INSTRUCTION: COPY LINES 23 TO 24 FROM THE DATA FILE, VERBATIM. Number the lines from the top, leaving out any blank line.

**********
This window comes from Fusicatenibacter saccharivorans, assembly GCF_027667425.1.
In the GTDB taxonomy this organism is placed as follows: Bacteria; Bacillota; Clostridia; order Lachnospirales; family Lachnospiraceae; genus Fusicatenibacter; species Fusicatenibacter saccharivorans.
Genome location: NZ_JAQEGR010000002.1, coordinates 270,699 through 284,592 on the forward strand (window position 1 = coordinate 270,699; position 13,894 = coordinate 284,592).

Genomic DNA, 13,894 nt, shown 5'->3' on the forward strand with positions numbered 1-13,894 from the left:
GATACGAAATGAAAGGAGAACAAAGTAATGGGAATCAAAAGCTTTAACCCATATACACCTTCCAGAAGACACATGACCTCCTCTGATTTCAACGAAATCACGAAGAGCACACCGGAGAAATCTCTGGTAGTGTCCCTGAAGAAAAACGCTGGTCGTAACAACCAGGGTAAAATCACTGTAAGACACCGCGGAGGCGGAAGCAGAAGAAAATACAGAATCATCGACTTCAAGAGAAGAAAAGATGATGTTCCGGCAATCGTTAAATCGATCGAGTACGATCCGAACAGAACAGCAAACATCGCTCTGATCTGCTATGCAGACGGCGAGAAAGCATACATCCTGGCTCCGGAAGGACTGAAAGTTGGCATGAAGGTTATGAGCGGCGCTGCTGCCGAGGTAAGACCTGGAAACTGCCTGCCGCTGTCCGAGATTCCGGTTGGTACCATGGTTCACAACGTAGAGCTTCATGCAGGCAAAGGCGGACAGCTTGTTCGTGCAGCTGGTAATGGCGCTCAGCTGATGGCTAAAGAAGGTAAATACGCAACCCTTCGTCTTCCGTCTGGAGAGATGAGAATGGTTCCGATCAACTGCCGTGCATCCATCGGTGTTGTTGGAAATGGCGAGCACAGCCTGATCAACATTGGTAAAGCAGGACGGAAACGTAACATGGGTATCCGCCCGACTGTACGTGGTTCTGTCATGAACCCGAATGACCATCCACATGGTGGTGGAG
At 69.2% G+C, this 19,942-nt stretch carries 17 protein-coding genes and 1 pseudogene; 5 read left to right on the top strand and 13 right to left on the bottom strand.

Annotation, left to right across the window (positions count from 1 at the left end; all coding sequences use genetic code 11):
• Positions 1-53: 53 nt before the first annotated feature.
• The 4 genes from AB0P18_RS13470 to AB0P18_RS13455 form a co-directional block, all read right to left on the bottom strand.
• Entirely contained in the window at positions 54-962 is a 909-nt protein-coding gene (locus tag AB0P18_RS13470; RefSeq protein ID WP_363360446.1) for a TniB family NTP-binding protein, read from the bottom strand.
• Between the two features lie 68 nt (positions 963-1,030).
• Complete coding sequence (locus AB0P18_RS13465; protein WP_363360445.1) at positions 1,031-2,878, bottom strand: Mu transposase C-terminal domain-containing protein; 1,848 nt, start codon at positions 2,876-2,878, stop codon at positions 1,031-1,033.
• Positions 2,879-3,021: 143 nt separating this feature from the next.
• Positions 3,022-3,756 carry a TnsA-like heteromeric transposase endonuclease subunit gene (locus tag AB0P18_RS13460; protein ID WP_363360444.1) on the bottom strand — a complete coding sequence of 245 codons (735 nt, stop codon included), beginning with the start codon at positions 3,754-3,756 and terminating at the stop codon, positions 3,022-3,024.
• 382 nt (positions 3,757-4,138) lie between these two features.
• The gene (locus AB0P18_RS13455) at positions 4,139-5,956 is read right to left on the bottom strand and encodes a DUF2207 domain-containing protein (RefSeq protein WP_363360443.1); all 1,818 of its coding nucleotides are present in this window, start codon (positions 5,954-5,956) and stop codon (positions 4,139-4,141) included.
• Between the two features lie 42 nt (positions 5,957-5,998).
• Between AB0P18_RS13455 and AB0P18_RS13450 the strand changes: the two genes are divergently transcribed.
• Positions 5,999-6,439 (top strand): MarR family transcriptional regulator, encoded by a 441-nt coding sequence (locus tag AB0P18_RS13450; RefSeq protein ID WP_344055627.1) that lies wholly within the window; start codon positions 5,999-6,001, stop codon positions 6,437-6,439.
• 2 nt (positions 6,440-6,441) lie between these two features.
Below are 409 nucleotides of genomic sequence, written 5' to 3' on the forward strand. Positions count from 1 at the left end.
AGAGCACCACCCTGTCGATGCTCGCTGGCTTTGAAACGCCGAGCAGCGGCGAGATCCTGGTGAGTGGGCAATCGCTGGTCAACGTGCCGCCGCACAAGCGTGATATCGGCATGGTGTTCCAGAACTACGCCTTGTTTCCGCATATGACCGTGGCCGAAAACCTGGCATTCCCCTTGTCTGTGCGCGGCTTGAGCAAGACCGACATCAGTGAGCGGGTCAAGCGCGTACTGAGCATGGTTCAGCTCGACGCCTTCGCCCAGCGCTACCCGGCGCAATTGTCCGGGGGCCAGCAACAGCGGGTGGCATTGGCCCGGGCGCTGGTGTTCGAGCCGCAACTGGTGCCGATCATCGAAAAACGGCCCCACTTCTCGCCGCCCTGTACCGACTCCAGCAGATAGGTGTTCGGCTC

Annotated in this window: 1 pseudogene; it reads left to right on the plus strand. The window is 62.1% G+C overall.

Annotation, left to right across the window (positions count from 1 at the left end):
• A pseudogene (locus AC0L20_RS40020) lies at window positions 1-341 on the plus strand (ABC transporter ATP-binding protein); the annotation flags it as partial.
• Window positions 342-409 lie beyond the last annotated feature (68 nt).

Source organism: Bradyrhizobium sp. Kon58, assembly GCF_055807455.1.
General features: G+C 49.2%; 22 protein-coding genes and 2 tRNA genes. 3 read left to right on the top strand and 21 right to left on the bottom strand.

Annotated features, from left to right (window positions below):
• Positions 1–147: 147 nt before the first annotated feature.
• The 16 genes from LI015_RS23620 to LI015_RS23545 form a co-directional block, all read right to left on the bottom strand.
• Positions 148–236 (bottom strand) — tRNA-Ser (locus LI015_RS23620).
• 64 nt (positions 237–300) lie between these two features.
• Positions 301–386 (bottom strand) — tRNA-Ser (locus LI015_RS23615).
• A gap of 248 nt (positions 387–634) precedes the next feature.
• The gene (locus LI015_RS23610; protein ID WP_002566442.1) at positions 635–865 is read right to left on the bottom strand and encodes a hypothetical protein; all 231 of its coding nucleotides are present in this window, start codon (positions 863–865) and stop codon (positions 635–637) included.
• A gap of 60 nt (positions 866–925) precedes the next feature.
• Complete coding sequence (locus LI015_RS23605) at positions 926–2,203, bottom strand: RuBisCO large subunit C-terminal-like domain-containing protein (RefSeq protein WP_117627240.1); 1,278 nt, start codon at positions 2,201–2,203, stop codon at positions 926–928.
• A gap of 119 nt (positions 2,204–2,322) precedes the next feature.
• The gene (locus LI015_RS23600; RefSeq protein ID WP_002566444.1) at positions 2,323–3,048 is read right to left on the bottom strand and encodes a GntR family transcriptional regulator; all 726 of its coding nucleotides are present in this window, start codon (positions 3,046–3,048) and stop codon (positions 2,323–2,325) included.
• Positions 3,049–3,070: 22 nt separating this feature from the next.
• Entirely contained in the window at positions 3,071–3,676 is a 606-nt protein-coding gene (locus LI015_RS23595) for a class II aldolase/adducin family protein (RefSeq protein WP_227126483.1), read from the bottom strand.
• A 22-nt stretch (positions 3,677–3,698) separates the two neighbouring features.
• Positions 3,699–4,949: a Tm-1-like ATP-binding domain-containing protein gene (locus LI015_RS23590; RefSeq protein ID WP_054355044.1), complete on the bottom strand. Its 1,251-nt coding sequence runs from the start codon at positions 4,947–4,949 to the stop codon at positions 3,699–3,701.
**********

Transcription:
Annotated in this window: 1 pseudogene; it reads left to right on the plus strand. The window is 62.1% G+C overall.

Annotation, left to right across the window (positions count from 1 at the left end):